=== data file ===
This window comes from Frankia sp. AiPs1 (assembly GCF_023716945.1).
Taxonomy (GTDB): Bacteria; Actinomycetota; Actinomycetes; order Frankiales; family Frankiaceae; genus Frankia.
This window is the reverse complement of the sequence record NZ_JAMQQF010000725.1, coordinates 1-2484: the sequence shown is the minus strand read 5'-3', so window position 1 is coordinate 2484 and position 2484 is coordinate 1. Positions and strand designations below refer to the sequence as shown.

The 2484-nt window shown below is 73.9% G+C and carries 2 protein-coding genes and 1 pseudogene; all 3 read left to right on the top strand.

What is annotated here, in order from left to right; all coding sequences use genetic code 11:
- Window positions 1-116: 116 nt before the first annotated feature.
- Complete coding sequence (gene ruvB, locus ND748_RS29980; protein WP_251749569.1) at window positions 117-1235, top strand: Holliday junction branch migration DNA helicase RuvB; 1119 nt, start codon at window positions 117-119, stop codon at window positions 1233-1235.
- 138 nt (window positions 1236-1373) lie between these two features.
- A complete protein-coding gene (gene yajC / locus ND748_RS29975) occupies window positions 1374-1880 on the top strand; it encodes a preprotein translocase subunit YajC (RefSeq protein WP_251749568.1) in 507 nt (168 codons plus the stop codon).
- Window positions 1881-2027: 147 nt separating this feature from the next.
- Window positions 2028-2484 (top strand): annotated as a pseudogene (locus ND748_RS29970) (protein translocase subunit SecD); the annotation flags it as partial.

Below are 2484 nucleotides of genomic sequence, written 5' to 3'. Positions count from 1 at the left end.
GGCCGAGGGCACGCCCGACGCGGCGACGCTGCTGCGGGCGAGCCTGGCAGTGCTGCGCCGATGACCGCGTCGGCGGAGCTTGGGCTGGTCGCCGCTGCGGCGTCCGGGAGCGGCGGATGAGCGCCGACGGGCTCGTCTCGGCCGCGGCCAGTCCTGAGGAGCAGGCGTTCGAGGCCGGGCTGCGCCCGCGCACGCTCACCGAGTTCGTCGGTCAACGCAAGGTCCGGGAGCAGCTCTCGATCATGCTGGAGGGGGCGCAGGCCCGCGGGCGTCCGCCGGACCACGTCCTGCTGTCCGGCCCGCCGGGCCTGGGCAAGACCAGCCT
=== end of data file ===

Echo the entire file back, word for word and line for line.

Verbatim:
This window comes from Frankia sp. AiPs1 (assembly GCF_023716945.1).
Taxonomy (GTDB): Bacteria; Actinomycetota; Actinomycetes; order Frankiales; family Frankiaceae; genus Frankia.
This window is the reverse complement of the sequence record NZ_JAMQQF010000725.1, coordinates 1-2484: the sequence shown is the minus strand read 5'-3', so window position 1 is coordinate 2484 and position 2484 is coordinate 1. Positions and strand designations below refer to the sequence as shown.

The 2484-nt window shown below is 73.9% G+C and carries 2 protein-coding genes and 1 pseudogene; all 3 read left to right on the top strand.

What is annotated here, in order from left to right; all coding sequences use genetic code 11:
- Window positions 1-116: 116 nt before the first annotated feature.
- Complete coding sequence (gene ruvB, locus ND748_RS29980; protein WP_251749569.1) at window positions 117-1235, top strand: Holliday junction branch migration DNA helicase RuvB; 1119 nt, start codon at window positions 117-119, stop codon at window positions 1233-1235.
- 138 nt (window positions 1236-1373) lie between these two features.
- A complete protein-coding gene (gene yajC / locus ND748_RS29975) occupies window positions 1374-1880 on the top strand; it encodes a preprotein translocase subunit YajC (RefSeq protein WP_251749568.1) in 507 nt (168 codons plus the stop codon).
- Window positions 1881-2027: 147 nt separating this feature from the next.
- Window positions 2028-2484 (top strand): annotated as a pseudogene (locus ND748_RS29970) (protein translocase subunit SecD); the annotation flags it as partial.

Below are 2484 nucleotides of genomic sequence, written 5' to 3'. Positions count from 1 at the left end.
GGCCGAGGGCACGCCCGACGCGGCGACGCTGCTGCGGGCGAGCCTGGCAGTGCTGCGCCGATGACCGCGTCGGCGGAGCTTGGGCTGGTCGCCGCTGCGGCGTCCGGGAGCGGCGGATGAGCGCCGACGGGCTCGTCTCGGCCGCGGCCAGTCCTGAGGAGCAGGCGTTCGAGGCCGGGCTGCGCCCGCGCACGCTCACCGAGTTCGTCGGTCAACGCAAGGTCCGGGAGCAGCTCTCGATCATGCTGGAGGGGGCGCAGGCCCGCGGGCGTCCGCCGGACCACGTCCTGCTGTCCGGCCCGCCGGGCCTGGGCAAGACCAGCCT